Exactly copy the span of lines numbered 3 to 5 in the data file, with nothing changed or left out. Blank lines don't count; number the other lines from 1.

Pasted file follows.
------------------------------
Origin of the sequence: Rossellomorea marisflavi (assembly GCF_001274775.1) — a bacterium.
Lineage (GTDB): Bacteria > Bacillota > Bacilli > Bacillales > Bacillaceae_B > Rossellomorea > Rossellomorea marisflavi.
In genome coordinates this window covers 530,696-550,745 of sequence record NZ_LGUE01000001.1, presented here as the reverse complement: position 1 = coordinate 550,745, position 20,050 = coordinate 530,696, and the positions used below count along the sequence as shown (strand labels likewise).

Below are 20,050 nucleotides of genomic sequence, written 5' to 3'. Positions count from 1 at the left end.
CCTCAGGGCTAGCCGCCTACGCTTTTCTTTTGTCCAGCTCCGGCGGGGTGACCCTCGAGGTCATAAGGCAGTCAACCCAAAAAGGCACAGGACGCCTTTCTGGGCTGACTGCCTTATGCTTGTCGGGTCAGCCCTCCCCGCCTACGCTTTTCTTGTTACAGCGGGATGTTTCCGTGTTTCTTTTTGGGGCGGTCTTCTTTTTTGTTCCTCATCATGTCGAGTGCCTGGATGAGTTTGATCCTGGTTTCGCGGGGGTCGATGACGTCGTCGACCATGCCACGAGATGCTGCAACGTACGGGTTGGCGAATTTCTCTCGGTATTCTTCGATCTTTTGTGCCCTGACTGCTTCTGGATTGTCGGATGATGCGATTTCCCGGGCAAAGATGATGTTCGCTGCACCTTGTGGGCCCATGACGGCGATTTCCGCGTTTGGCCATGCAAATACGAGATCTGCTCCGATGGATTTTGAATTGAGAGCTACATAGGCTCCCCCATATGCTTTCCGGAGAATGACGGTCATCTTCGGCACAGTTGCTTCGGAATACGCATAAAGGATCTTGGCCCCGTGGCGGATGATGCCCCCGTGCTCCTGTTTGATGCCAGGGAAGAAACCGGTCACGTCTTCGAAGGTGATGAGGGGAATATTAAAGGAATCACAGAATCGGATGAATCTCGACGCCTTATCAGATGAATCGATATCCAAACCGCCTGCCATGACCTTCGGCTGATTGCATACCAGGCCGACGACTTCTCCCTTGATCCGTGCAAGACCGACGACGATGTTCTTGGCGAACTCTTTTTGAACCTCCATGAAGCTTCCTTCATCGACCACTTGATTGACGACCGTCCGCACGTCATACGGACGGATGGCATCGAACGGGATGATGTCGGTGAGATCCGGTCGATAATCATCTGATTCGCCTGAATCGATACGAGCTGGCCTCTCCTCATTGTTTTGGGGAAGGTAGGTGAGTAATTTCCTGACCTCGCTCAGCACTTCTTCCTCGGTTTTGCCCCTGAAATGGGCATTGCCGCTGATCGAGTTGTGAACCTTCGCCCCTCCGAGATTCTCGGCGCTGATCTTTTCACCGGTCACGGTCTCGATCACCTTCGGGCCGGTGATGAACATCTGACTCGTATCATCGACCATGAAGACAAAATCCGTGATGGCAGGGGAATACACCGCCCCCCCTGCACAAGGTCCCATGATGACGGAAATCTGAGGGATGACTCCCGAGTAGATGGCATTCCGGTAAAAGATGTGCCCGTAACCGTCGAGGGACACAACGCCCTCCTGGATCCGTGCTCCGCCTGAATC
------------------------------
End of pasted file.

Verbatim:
In genome coordinates this window covers 530,696-550,745 of sequence record NZ_LGUE01000001.1, presented here as the reverse complement: position 1 = coordinate 550,745, position 20,050 = coordinate 530,696, and the positions used below count along the sequence as shown (strand labels likewise).

Below are 20,050 nucleotides of genomic sequence, written 5' to 3'. Positions count from 1 at the left end.
CCTCAGGGCTAGCCGCCTACGCTTTTCTTTTGTCCAGCTCCGGCGGGGTGACCCTCGAGGTCATAAGGCAGTCAACCCAAAAAGGCACAGGACGCCTTTCTGGGCTGACTGCCTTATGCTTGTCGGGTCAGCCCTCCCCGCCTACGCTTTTCTTGTTACAGCGGGATGTTTCCGTGTTTCTTTTTGGGGCGGTCTTCTTTTTTGTTCCTCATCATGTCGAGTGCCTGGATGAGTTTGATCCTGGTTTCGCGGGGGTCGATGACGTCGTCGACCATGCCACGAGATGCTGCAACGTACGGGTTGGCGAATTTCTCTCGGTATTCTTCGATCTTTTGTGCCCTGACTGCTTCTGGATTGTCGGATGATGCGATTTCCCGGGCAAAGATGATGTTCGCTGCACCTTGTGGGCCCATGACGGCGATTTCCGCGTTTGGCCATGCAAATACGAGATCTGCTCCGATGGATTTTGAATTGAGAGCTACATAGGCTCCCCCATATGCTTTCCGGAGAATGACGGTCATCTTCGGCACAGTTGCTTCGGAATACGCATAAAGGATCTTGGCCCCGTGGCGGATGATGCCCCCGTGCTCCTGTTTGATGCCAGGGAAGAAACCGGTCACGTCTTCGAAGGTGATGAGGGGAATATTAAAGGAATCACAGAATCGGATGAATCTCGACGCCTTATCAGATGAATCGATATCCAAACCGCCTGCCATGACCTTCGGCTGATTGCATACCAGGCCGACGACTTCTCCCTTGATCCGTGCAAGACCGACGACGATGTTCTTGGCGAACTCTTTTTGAACCTCCATGAAGCTTCCTTCATCGACCACTTGATTGACGACCGTCCGCACGTCATACGGACGGATGGCATCGAACGGGATGATGTCGGTGAGATCCGGTCGATAATCATCTGATTCGCCTGAATCGATACGAGCTGGCCTCTCCTCATTGTTTTGGGGAAGGTAGGTGAGTAATTTCCTGACCTCGCTCAGCACTTCTTCCTCGGTTTTGCCCCTGAAATGGGCATTGCCGCTGATCGAGTTGTGAACCTTCGCCCCTCCGAGATTCTCGGCGCTGATCTTTTCACCGGTCACGGTCTCGATCACCTTCGGGCCGGTGATGAACATCTGACTCGTATCATCGACCATGAAGACAAAATCCGTGATGGCAGGGGAATACACCGCCCCCCCTGCACAAGGTCCCATGATGACGGAAATCTGAGGGATGACTCCCGAGTAGATGGCATTCCGGTAAAAGATGTGCCCGTAACCGTCGAGGGACACAACGCCCTCCTGGATCCGTGCTCCGCCTGAATC